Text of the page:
CVR Energy, a company of the billionaire Carl Icahn, is considering whether it can produce sustainable aviation fuels at refineries, according to sources with knowledge of the matter, quoted by Reuters.
Firstly, as we have reported previously, sustainable jet fuel is on the rise in the market; specially when the Biden-Harris administration is considering to subsidize it; in an effort to expand the use of low carbon fuels in transportation by air industry.
Secondly, refiners like Valero and Phillips 66 are already exploring ways to produce greener jet fuel from different bio feedstocks; such as animal grease, fats and also plant oils, in order to decarbonize this industry and rise its demand.
Thirdly, CVR Energy is already on its way to produce renewable fuels at its Wynnewood, Oklahoma, refinery in the third quarter of this year; it also said it is exploring options to produce renewable diesel and the Coffeyville, Kansas refinery.
Moreover, according to Reuters, this production method would kill to birds with one stone; as some aviation fuel is the byproduct of renewable diesel production; however, to achieve scale, companies would need to upgrade their assets.
Also recommended for you: Canadian Solar launches a $150 million sale of its shares; aims at funding growth. Click here to read.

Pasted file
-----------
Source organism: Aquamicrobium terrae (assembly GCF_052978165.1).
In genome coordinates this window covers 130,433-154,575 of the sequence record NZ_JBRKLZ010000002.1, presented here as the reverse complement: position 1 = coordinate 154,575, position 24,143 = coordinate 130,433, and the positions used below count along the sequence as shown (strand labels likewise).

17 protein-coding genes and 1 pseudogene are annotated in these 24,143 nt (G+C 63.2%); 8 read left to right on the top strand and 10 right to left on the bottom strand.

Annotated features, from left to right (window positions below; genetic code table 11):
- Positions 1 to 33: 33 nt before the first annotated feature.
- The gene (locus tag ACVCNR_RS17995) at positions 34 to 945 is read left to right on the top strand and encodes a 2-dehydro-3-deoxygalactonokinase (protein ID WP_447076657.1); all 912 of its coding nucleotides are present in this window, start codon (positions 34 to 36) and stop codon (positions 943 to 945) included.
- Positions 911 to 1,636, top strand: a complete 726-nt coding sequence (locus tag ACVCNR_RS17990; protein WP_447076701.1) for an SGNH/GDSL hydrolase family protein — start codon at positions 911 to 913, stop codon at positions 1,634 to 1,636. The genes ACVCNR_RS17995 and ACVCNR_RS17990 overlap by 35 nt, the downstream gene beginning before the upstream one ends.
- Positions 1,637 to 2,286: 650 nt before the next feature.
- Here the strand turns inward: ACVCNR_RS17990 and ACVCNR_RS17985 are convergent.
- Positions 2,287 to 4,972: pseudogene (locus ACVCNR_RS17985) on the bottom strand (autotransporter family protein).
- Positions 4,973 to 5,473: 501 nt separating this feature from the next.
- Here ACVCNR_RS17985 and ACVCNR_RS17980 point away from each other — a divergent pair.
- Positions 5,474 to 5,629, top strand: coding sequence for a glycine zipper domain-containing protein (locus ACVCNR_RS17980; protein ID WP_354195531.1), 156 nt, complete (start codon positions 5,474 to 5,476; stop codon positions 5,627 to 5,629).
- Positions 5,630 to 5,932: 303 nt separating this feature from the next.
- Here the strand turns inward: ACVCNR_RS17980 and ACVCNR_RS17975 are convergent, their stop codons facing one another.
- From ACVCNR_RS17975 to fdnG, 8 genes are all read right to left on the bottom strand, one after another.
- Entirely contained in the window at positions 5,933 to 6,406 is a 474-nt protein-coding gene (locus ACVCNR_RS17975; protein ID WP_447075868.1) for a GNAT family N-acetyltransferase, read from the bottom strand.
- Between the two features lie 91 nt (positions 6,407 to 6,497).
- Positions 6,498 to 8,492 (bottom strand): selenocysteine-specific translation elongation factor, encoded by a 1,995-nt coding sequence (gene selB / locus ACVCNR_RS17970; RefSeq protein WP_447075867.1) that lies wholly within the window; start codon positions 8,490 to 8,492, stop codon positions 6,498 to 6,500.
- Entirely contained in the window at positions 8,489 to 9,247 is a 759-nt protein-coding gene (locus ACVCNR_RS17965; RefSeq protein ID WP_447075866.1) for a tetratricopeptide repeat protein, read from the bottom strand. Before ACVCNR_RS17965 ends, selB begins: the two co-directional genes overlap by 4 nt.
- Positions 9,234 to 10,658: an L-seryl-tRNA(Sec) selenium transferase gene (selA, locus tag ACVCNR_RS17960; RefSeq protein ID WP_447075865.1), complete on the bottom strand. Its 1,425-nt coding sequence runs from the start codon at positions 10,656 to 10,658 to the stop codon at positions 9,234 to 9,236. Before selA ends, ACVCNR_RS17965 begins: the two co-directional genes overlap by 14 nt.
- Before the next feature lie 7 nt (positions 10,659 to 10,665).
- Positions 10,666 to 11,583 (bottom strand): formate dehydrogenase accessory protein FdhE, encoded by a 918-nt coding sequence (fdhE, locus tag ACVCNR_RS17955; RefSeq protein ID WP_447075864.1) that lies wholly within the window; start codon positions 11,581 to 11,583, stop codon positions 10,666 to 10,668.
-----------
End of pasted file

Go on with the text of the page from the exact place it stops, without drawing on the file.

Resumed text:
CVR Energy on its way for renewable fuels
Furthermore, the production of renewable jet fuel is perceived as crucial for the decarbonization of aircraft. Specially as this sector is less likely to be electrified that passenger cars, or even trucks.
In fact, on a recent International Energy Agency report, it said that the sector will have to depend on low-carbon fuels.
Consequently, Icahn told Bloomberg News this week that renewable fuels are here to stay, and that he supports the subsidy that is proposed in congress, after the Biden-Harris infrastructure spending plan.
Finally, there is a market issue to cap when it comes to aviation fuels. They can cost three or four times more than the traditional fuels; which makes them uneconomical without support from the government.